But the visible symbol, the sacrament, meant to guide our spirits towards this unique aeon [the Parousia], is the first day of the week, that on which light was created, on which the Savior rose from the dead, of which the Sunday of each week is the liturgical commemoration; it is called one to signify that it is the figure of the oneness of the age to come. The whole theology of the Sunday is now seen clearly; it is the cosmic day of creation, the biblical day of circumcision, the evangelical day of the Resurrection, the Church’s day of the Eucharistic celebration, and, finally, the eschatological day of the age to come. (page 266).

And so, when we die to sin and death as we are submerged in the waters of Baptism, we die also to time, as symbolized by the seven days of the week. When we emerge from the water, we are reborn into the eternal life of Jesus Christ, our Risen Lord; we have conquered time! We now find ourselves on the eighth day of Creation, a day that will never end. On day One of Creation, God speaks light into being. The eighth day, superimposed over day One, enriches that primordial light into the Light of the Resurrection; and Sunday, which had formerly been the first day of the week, becomes the day of the “Morning Star which never sets.” Through Baptism, we live that eighth day, the eternal Day of the Risen Lord. Our Sunday Eucharistic celebration invites us to pay attention, with particular intensity, to this already existing reality.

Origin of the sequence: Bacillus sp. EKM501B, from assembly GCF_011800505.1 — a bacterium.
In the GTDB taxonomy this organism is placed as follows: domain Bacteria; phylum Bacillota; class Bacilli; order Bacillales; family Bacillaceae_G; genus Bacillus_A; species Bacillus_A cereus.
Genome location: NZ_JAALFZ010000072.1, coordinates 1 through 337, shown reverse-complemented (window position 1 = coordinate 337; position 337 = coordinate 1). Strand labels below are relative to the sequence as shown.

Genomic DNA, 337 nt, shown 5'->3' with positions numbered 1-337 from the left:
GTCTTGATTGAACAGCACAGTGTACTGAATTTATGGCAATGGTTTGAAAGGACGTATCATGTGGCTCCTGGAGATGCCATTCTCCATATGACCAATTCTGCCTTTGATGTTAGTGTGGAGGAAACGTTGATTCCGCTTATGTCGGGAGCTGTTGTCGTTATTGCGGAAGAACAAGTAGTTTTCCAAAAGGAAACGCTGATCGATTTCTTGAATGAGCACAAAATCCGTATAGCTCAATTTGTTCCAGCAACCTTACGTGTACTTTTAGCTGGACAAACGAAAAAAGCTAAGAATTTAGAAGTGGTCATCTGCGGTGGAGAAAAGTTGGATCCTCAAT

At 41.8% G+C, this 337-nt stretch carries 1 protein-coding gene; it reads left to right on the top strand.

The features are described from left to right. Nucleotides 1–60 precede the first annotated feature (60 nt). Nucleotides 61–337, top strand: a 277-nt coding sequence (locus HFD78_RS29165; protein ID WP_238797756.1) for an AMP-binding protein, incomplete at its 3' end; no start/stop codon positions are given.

Armed with this theology of St. Basil, I walked into my next Sunday evening catechetical session. As always, we began the session with singing. Then I invited the three who had been present at the Baptism to describe the font and to share their question with the others.
The children began to reel off symbolic numbers they’d already encountered: one for the unity of the universe, three for the Trinity, four for the Gospels, six for the points on the star of David, seven for the gifts of the Holy Spirit, twelve for the apostles, forty days of the Flood…I listened, waiting for a pause in the conversation so that I could spring my knowledge on them, still wondering whether I could find a language simple enough to help their understanding. Then one girl said, “Well, eight is a totally new number, so it must stand for Jesus.”
“Yeah,” said another. “No one else was ever the Son of God before. He has to have his own number.”
“Oh!” said a third. “Jesus rose from the dead on the day after the Sabbath! Remember how the women were bringing the spices and stuff—”
“So, that was the day after the last day of the week!” another girl cut in.